– Yes, I’ll look after them. They should give birth in about 3 months. – You can sell the little ones for 20 sen each!
– 20 sen each! Not a bad price, is it? – Thank you so much.
– You’re welcome. What have you got there? – Reiko’s mum gave them to us.
– I see. – They’re really nice rabbits.
– Yes, they are. She said the babies will sell for 20 sen each. In these tough times 20 sen is pretty good. – Dad, can you buy us a rabbit hutch?
– I’ll sort something out. You’re back early! Come and have a look.
I’ve got something interesting. – Hey! Rabbits! Where did they come form?
– We were given them. Rabbits! Rabbits! – I’ll go and pick some grass for them.
– You don’t need to yet! – But I want to!
– I’ll come with you. And me! (Children play “rock, scissors, paper”) We’ve got 2 rabbits at our house. We’ve got rabbits! We’ve got rabbits! Here you are! – I’m going to write an essay.
– What about? – Rabbits. Rabbits twitch their noses
when they’re eating grass … Just like grandma when she
chews something hard. Semester 2 (The Autumn Term) Another 2 cm! Another 1 cm! No, pull it back 1 cm or so. OK, that’s fine. This is fine. Look, the 5th row is really out of line. Come here! The teacher’s coming! I see you’re all working hard. This class certainly has some
hardworking students. Miss Toyoda! Your essay was published in
Red Bird magazine – they sent a copy. Look, your essay is … Here it is. – Hey that’s your house, isn’t it?
It’s really cute. – Don’t look. Mum! Mum! Mum! Mum! What is it? Are you hungry again? No, it’s not that! You remember
I wrote about the rabbits? It was published in this magazine
called Red Bird. Look! See! Ah, I see! But the girls in the picture look quite posh! They’ve drawn Minoru as a girl! So they have! Masako’s essay got published. Wow! Well done! What is it? Well … – Masako’s essay got published!
– Wow! Which one’s yours? Oh, I see. I was so delighted and embarrassed
at school I almost cried. Silly girl. But well done. It’s quite an achievement. I think I should buy you
a dress as a reward. Really? Really? I’m thirsty! – I’m glad you’re home. There’s been a problem.
– What is it? That essay by Miss Toyoda that appeared in Red Bird … – It’s caused problems.
– Why? – She wrote about the Umemoto
family, didn’t she? – Yes. She said their family has high status,
but they’re very mean. The Umemotos are furious. Oh no, that is quite serious. But how did they find out about it? It seems they have a child
in the 3rd grade. She went home crying after someone
at school read the essay to her. I see. This isn’t good. Masako, is it true you wrote nasty things
about us in that magazine? – No, I didn’t.
– You’re lying! You said the Umemotos were a notable
family but really mean. – But that’s what Reiko’s mum said.
– Whoever said it it was you who wrote it. Oh! Michiko came home from school in tears. I … If I’ve done anything wrong I’m really sorry. – I’m sorry.
– You need to know … It’s not nice to have unpleasant things
read aloud at you at school. – In what ways are we mean?
– I’m sorry! I suppose you always talk
about us that way at home. How dare you talk like that about us.
It’s causing trouble. No, I just wrote what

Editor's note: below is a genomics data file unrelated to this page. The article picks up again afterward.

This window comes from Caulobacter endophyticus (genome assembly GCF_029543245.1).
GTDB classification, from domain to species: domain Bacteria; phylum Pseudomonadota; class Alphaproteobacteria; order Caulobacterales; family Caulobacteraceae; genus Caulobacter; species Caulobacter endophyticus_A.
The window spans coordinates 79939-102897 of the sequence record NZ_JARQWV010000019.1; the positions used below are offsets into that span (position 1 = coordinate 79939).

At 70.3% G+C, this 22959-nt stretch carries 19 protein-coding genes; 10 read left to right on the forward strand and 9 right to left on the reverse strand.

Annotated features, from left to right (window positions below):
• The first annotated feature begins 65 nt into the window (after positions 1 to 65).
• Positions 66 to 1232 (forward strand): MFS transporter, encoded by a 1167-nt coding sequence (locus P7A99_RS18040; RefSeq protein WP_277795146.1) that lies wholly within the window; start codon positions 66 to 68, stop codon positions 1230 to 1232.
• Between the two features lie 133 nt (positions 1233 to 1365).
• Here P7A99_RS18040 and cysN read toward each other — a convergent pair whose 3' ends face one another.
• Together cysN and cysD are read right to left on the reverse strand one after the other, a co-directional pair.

Reiko’s mum said … No matter what you say my husband
is furious. Tell that to your mother. Makiko! Your essay … Look what’s happened.
You’re an idiot! It was really stupid to write
gossip about others! What do we do if the Umemoto’s
come here and they’re angry? – Well?!
– I’m scared! Come here! Well, what are you going to do? Do you know how angry
you’ve made them? But I … The teacher said
I should write honestly. So I did what he told me to do. Idiot! There are things that are
OK to write and things that are not. What will become of us if Mr. Umemoto
won’t give your father any work? We’ll not be able to eat! The Toyodas live over there,
in the house with the ‘tinsmith’ sign. – It’s just down there.
– Thank you very much. Good evening. I’m from the school … It’s one of the teachers! Masako! Masako! Your teacher’s here! (mum tells kid to get up) Masako, your teacher’s here. Come on and bow properly.
(Minoru complains the little one is always asleep) Miss Toyoda, that’s a lovely dress
they’ve bought for you. – Hey, look at this!
– What have you got there? Show me! That’s really nice. I’m sorry the house is so dirty (not worthy) … I’m sorry for coming suddenly but … – I’d like to apologise.
– There’s no need! It’s a punishment for her immaturity. But her writing down some
bitchy comments … Has caused trouble for you.
I’m so embarrassed. It was unforgivable. But please come in. Yukiko, what are you doing? I’m just getting a cushion. Shall I go next door and borrow one? – Please don’t trouble yourselves.
– It’s fine. Minoru, will you go to the shop – – and get some beer for the teacher.
– There’s no need for that. Minoru, you don’t need to! The problem was caused
by my carelessness. – I’d like to formally apologise.
– There’s no need to do that. – I’d like you not to scold Masako.
– Of course. You shouldn’t have worried. We’re trying to move on from this episode. She just wrote down what she heard. I was wrong to send it to the magazine. No, you’ve not done anything wrong. She’s honest but naive. She was a little careless … Actually she was VERY careless. If she had been a little more
thoughtful and acted her age … She’d not have written